With all the problems Jimmy Carter faced that year, it's hardly surprising that he was soundly beaten by Republican challenger Ronald Reagan in the presidential election of 1980. What is remarkable is that just a week before Election Day, the contest was a dead heat. "People think of the 1980 election as this huge landslide for Reagan, which in terms of the numbers, it was," remembers journalist Elizabeth Drew. "But I saw the numbers on the Friday before the election -- and both sides will tell you this -- it was a tie."
The Incumbent's Problems
That fact is hard to believe, given Reagan's strengths and all the problems Carter was facing. The economy was in bad shape, with inflation and interest rates climbing at alarming rates. Tensions between the U.S. and the Soviet Union were high in the wake of the Soviet invasion of Afghanistan, which had forced Carter to table one of his hardest-won achievements, the SALT II arms control agreement.
The president had even been forced to fight for control of his own party. A bitter primary battle in the winter and spring against Senator Ted Kennedy, the candidate of the strong liberal wing of the Democratic party, left the party divided and Carter without a strong base going into the general election. "It was a bloodbath," recounts Carter pollster Patrick Caddell. "We have had a civil war in the party, and civil wars do not mend nicely. And that's what we had. A civil war between the northern and the southern wings of the Democratic Party."
A Formidable Opponent
Carter would need all the help he could get against Ronald Reagan, who seemed as if he had been sent from Central Casting to highlight the incumbent's weaknesses. If Carter seemed mired in details, Reagan stuck to the big picture; where Carter emphasized a more humble approach to foreign policy, Reagan was bellicose; Carter preached fiscal discipline, while the Republican promised magic through "trickle-down" economics; and while Carter talked about an age of limits, Reagan preached a gospel of unlimited optimism. "People, myself included, underestimated Reagan, " admits longtime Democrat and civil rights activist Roger Wilkins. "Those of us who were not Californians had not really seen him develop his political skills in Sacramento. Reagan was, for all his limitations, a very formidable fellow, [and he was] the combination of his beliefs, which were not numerous but they were clear, and his acting skills really made people sit up and say, 'This guy means and believes what he's saying.'"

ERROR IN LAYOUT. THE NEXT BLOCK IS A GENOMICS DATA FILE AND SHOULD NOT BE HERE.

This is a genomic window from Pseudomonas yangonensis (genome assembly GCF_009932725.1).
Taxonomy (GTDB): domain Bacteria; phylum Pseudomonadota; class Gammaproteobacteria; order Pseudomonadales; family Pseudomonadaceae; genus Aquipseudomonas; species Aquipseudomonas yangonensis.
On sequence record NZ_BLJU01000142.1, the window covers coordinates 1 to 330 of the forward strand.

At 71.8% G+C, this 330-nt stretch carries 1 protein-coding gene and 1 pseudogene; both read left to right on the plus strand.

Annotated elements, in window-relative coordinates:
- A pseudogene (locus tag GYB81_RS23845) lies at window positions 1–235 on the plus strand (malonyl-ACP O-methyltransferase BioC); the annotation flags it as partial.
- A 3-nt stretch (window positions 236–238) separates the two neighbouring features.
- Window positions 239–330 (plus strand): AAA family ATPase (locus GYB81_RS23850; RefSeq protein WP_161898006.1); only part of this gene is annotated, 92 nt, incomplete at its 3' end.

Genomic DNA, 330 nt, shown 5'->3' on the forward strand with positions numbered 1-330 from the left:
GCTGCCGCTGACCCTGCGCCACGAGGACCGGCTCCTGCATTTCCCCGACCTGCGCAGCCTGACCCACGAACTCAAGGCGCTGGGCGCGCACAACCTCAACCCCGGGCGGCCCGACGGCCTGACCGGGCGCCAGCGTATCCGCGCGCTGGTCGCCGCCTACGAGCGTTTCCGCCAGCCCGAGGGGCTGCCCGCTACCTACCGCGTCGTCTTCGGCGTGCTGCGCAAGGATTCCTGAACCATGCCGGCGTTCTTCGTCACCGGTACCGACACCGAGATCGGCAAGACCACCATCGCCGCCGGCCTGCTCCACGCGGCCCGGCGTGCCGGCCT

The Political Impact of the Hostage Crisis
Perhaps the most damaging problem of all for Carter was the situation in Iran, where 53 Americans had been held hostage by Islamic militants loyal to the Ayatollah Khomeini since the previous November. Though Carter continued to search every conceivable avenue for a negotiated resolution, Americans had grown increasingly frustrated with the president after a failed rescue attempt in April. "Fairly or not, [the hostage crisis] came to symbolize the question of whether Carter was a leader, whether he was competent, whether he was strong," says Elizabeth Drew. "In some ways this was unfair. It happened. Things happen on presidential watches. In the end, though, it undid him."